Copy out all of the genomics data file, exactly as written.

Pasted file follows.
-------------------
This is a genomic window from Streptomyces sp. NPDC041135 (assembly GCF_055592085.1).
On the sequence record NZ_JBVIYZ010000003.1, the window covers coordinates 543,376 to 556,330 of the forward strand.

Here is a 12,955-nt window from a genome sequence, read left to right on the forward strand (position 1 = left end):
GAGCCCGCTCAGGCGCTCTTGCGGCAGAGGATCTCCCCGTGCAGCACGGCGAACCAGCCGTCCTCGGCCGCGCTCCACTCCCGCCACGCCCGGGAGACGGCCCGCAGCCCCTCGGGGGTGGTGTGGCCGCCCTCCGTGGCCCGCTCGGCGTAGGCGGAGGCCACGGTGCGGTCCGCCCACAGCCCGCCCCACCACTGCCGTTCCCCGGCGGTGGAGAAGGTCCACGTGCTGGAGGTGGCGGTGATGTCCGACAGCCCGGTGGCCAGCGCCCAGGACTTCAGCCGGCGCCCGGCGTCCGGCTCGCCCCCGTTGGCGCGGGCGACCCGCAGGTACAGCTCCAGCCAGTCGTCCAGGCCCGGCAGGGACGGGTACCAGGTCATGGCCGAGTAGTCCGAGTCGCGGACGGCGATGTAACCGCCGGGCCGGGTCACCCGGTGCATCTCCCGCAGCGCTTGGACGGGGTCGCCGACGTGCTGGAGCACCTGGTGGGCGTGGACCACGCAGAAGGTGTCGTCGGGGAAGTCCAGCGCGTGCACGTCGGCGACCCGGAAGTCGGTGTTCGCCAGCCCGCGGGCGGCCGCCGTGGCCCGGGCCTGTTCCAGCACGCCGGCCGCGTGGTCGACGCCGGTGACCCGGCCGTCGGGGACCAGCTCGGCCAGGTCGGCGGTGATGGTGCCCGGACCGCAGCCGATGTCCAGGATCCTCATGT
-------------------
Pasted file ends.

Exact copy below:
This is a genomic window from Streptomyces sp. NPDC041135 (assembly GCF_055592085.1).
On the sequence record NZ_JBVIYZ010000003.1, the window covers coordinates 543,376 to 556,330 of the forward strand.

Here is a 12,955-nt window from a genome sequence, read left to right on the forward strand (position 1 = left end):
GAGCCCGCTCAGGCGCTCTTGCGGCAGAGGATCTCCCCGTGCAGCACGGCGAACCAGCCGTCCTCGGCCGCGCTCCACTCCCGCCACGCCCGGGAGACGGCCCGCAGCCCCTCGGGGGTGGTGTGGCCGCCCTCCGTGGCCCGCTCGGCGTAGGCGGAGGCCACGGTGCGGTCCGCCCACAGCCCGCCCCACCACTGCCGTTCCCCGGCGGTGGAGAAGGTCCACGTGCTGGAGGTGGCGGTGATGTCCGACAGCCCGGTGGCCAGCGCCCAGGACTTCAGCCGGCGCCCGGCGTCCGGCTCGCCCCCGTTGGCGCGGGCGACCCGCAGGTACAGCTCCAGCCAGTCGTCCAGGCCCGGCAGGGACGGGTACCAGGTCATGGCCGAGTAGTCCGAGTCGCGGACGGCGATGTAACCGCCGGGCCGGGTCACCCGGTGCATCTCCCGCAGCGCTTGGACGGGGTCGCCGACGTGCTGGAGCACCTGGTGGGCGTGGACCACGCAGAAGGTGTCGTCGGGGAAGTCCAGCGCGTGCACGTCGGCGACCCGGAAGTCGGTGTTCGCCAGCCCGCGGGCGGCCGCCGTGGCCCGGGCCTGTTCCAGCACGCCGGCCGCGTGGTCGACGCCGGTGACCCGGCCGTCGGGGACCAGCTCGGCCAGGTCGGCGGTGATGGTGCCCGGACCGCAGCCGATGTCCAGGATCCTCATGT